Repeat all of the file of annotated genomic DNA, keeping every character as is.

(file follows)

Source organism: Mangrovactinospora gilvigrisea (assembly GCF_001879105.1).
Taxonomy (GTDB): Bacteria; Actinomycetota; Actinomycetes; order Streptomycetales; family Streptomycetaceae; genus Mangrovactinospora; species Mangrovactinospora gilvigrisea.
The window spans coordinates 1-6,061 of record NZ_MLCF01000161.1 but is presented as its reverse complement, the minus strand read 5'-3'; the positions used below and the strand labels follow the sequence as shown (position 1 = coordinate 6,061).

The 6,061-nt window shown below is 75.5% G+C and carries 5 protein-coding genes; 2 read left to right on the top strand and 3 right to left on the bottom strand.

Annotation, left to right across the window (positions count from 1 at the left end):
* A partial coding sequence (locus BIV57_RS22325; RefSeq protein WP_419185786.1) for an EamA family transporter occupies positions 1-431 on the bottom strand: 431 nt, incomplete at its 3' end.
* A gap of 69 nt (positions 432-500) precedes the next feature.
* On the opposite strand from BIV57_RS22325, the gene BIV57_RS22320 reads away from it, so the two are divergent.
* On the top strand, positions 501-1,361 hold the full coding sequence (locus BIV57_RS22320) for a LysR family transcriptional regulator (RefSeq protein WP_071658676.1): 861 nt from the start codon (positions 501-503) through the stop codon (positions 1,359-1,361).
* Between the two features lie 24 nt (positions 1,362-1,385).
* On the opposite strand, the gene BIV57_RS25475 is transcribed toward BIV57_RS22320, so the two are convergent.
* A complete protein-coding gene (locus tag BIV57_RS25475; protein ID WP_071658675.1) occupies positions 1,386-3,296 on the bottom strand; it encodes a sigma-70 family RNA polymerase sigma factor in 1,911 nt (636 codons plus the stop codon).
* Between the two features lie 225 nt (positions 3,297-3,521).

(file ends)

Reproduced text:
Source organism: Mangrovactinospora gilvigrisea (assembly GCF_001879105.1).
Taxonomy (GTDB): Bacteria; Actinomycetota; Actinomycetes; order Streptomycetales; family Streptomycetaceae; genus Mangrovactinospora; species Mangrovactinospora gilvigrisea.
The window spans coordinates 1-6,061 of record NZ_MLCF01000161.1 but is presented as its reverse complement, the minus strand read 5'-3'; the positions used below and the strand labels follow the sequence as shown (position 1 = coordinate 6,061).

The 6,061-nt window shown below is 75.5% G+C and carries 5 protein-coding genes; 2 read left to right on the top strand and 3 right to left on the bottom strand.

Annotation, left to right across the window (positions count from 1 at the left end):
* A partial coding sequence (locus BIV57_RS22325; RefSeq protein WP_419185786.1) for an EamA family transporter occupies positions 1-431 on the bottom strand: 431 nt, incomplete at its 3' end.
* A gap of 69 nt (positions 432-500) precedes the next feature.
* On the opposite strand from BIV57_RS22325, the gene BIV57_RS22320 reads away from it, so the two are divergent.
* On the top strand, positions 501-1,361 hold the full coding sequence (locus BIV57_RS22320) for a LysR family transcriptional regulator (RefSeq protein WP_071658676.1): 861 nt from the start codon (positions 501-503) through the stop codon (positions 1,359-1,361).
* Between the two features lie 24 nt (positions 1,362-1,385).
* On the opposite strand, the gene BIV57_RS25475 is transcribed toward BIV57_RS22320, so the two are convergent.
* A complete protein-coding gene (locus tag BIV57_RS25475; protein ID WP_071658675.1) occupies positions 1,386-3,296 on the bottom strand; it encodes a sigma-70 family RNA polymerase sigma factor in 1,911 nt (636 codons plus the stop codon).
* Between the two features lie 225 nt (positions 3,297-3,521).